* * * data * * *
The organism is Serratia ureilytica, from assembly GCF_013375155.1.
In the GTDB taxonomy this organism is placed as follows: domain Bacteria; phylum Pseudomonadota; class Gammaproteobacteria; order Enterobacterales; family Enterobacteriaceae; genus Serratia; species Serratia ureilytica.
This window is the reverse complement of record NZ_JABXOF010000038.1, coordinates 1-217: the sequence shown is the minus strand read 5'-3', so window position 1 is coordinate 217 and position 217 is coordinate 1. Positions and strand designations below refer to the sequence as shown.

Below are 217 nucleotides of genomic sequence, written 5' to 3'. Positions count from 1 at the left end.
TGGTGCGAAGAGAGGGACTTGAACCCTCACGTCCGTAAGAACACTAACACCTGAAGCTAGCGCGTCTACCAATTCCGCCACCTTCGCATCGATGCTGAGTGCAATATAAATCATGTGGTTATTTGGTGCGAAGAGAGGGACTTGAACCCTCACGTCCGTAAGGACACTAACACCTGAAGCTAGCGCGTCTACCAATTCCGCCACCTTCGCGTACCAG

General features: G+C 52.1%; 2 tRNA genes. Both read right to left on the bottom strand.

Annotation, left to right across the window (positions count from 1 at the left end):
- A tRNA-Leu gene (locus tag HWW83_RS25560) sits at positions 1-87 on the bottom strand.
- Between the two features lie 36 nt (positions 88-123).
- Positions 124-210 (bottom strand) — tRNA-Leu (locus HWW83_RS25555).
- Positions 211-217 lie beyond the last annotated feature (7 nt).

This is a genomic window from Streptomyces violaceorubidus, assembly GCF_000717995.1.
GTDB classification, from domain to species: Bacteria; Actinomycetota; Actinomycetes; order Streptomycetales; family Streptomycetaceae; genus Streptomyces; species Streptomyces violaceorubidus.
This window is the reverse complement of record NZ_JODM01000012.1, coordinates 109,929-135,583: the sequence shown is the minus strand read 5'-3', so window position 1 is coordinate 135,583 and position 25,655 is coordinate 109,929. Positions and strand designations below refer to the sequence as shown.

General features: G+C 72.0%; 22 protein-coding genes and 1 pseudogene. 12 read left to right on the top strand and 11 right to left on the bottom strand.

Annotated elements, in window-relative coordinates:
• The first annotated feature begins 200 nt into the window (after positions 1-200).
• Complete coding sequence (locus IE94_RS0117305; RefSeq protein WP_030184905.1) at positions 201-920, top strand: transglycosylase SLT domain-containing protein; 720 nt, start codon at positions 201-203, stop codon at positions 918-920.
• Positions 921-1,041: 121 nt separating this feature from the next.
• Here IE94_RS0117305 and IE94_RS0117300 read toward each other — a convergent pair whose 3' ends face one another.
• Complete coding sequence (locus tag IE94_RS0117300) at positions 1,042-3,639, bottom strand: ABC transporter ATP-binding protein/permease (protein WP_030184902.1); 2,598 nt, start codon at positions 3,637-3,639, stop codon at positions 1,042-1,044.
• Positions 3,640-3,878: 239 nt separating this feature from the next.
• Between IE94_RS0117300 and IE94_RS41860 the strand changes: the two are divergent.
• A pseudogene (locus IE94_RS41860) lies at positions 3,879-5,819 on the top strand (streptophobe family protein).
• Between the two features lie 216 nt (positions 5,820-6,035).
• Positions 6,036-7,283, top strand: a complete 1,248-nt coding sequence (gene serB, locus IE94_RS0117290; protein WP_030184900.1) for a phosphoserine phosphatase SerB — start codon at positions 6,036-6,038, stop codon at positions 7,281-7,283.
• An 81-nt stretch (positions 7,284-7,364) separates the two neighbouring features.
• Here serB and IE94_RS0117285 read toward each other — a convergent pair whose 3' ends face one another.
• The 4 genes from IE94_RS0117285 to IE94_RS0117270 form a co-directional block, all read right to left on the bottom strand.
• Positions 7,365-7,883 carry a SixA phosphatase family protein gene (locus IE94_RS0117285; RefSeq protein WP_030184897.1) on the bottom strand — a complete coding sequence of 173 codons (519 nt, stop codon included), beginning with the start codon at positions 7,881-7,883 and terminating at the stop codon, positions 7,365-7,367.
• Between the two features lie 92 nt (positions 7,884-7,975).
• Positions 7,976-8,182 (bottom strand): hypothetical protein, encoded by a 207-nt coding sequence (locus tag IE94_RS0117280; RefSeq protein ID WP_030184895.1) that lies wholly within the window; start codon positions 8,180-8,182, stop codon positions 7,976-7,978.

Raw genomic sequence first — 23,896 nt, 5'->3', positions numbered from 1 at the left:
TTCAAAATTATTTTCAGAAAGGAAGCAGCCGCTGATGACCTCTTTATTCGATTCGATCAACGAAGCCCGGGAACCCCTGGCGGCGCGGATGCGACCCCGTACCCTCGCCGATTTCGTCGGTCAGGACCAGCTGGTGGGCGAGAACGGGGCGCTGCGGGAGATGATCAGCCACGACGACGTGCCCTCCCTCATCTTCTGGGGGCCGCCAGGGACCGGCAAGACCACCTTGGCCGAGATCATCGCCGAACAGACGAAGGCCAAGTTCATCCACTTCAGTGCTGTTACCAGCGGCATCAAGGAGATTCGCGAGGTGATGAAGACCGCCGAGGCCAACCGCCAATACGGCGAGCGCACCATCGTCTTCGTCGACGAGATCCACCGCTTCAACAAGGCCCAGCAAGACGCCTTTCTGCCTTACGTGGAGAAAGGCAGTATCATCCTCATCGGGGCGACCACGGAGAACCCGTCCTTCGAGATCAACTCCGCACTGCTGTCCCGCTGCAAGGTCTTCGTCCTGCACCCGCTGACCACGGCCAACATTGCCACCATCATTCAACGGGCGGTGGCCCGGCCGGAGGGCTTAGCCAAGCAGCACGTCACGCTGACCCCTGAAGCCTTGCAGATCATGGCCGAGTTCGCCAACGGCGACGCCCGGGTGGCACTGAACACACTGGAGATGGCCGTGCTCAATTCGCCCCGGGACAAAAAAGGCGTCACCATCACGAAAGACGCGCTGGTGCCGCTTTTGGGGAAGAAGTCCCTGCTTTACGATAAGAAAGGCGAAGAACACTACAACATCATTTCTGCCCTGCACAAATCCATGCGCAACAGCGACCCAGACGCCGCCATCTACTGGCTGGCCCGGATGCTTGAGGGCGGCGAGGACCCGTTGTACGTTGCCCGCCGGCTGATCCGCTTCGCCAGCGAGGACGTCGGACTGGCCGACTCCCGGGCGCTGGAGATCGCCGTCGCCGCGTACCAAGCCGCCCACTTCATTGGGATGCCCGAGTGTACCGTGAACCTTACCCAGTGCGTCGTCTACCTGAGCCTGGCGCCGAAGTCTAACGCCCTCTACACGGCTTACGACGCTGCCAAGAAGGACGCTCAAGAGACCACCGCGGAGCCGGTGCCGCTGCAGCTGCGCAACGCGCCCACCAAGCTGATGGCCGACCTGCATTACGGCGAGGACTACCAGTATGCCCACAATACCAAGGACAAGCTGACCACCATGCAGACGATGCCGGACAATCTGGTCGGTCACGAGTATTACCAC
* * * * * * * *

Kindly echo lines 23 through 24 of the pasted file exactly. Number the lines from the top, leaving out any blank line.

• Between IE94_RS0117300 and IE94_RS41860 the strand changes: the two are divergent.
• A pseudogene (locus IE94_RS41860) lies at positions 3,879-5,819 on the top strand (streptophobe family protein).